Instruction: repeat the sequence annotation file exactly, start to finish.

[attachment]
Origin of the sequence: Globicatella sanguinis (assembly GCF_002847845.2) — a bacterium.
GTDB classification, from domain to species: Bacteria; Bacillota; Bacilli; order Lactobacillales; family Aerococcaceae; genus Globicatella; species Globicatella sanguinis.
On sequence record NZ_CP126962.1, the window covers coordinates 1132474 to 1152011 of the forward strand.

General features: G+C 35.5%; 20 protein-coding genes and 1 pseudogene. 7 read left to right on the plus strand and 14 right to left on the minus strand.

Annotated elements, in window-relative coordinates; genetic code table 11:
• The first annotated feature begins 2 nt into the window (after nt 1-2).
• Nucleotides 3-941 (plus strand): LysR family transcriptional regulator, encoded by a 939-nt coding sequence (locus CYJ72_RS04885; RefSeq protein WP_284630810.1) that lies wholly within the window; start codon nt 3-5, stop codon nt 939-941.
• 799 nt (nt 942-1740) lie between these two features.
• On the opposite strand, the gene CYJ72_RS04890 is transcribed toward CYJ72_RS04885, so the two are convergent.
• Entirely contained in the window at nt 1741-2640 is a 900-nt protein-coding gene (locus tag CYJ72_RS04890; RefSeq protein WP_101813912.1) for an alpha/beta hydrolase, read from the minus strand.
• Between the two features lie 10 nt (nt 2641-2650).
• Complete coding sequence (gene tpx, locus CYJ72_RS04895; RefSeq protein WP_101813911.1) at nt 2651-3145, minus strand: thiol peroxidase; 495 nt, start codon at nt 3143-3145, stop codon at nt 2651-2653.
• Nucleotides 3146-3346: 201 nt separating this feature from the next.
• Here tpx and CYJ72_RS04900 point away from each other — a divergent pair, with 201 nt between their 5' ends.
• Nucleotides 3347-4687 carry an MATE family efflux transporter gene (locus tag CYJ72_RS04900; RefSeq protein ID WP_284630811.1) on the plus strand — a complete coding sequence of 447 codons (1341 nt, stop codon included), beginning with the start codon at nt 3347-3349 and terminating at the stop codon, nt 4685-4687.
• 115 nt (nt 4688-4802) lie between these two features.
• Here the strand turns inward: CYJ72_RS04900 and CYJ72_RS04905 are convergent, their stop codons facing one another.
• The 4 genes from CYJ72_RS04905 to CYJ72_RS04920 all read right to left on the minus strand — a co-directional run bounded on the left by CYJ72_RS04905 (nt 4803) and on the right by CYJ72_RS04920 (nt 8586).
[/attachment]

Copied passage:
Origin of the sequence: Globicatella sanguinis (assembly GCF_002847845.2) — a bacterium.
GTDB classification, from domain to species: Bacteria; Bacillota; Bacilli; order Lactobacillales; family Aerococcaceae; genus Globicatella; species Globicatella sanguinis.
On sequence record NZ_CP126962.1, the window covers coordinates 1132474 to 1152011 of the forward strand.

General features: G+C 35.5%; 20 protein-coding genes and 1 pseudogene. 7 read left to right on the plus strand and 14 right to left on the minus strand.

Annotated elements, in window-relative coordinates; genetic code table 11:
• The first annotated feature begins 2 nt into the window (after nt 1-2).
• Nucleotides 3-941 (plus strand): LysR family transcriptional regulator, encoded by a 939-nt coding sequence (locus CYJ72_RS04885; RefSeq protein WP_284630810.1) that lies wholly within the window; start codon nt 3-5, stop codon nt 939-941.
• 799 nt (nt 942-1740) lie between these two features.
• On the opposite strand, the gene CYJ72_RS04890 is transcribed toward CYJ72_RS04885, so the two are convergent.
• Entirely contained in the window at nt 1741-2640 is a 900-nt protein-coding gene (locus tag CYJ72_RS04890; RefSeq protein WP_101813912.1) for an alpha/beta hydrolase, read from the minus strand.
• Between the two features lie 10 nt (nt 2641-2650).
• Complete coding sequence (gene tpx, locus CYJ72_RS04895; RefSeq protein WP_101813911.1) at nt 2651-3145, minus strand: thiol peroxidase; 495 nt, start codon at nt 3143-3145, stop codon at nt 2651-2653.
• Nucleotides 3146-3346: 201 nt separating this feature from the next.
• Here tpx and CYJ72_RS04900 point away from each other — a divergent pair, with 201 nt between their 5' ends.
• Nucleotides 3347-4687 carry an MATE family efflux transporter gene (locus tag CYJ72_RS04900; RefSeq protein ID WP_284630811.1) on the plus strand — a complete coding sequence of 447 codons (1341 nt, stop codon included), beginning with the start codon at nt 3347-3349 and terminating at the stop codon, nt 4685-4687.
• 115 nt (nt 4688-4802) lie between these two features.
• Here the strand turns inward: CYJ72_RS04900 and CYJ72_RS04905 are convergent, their stop codons facing one another.
• The 4 genes from CYJ72_RS04905 to CYJ72_RS04920 all read right to left on the minus strand — a co-directional run bounded on the left by CYJ72_RS04905 (nt 4803) and on the right by CYJ72_RS04920 (nt 8586).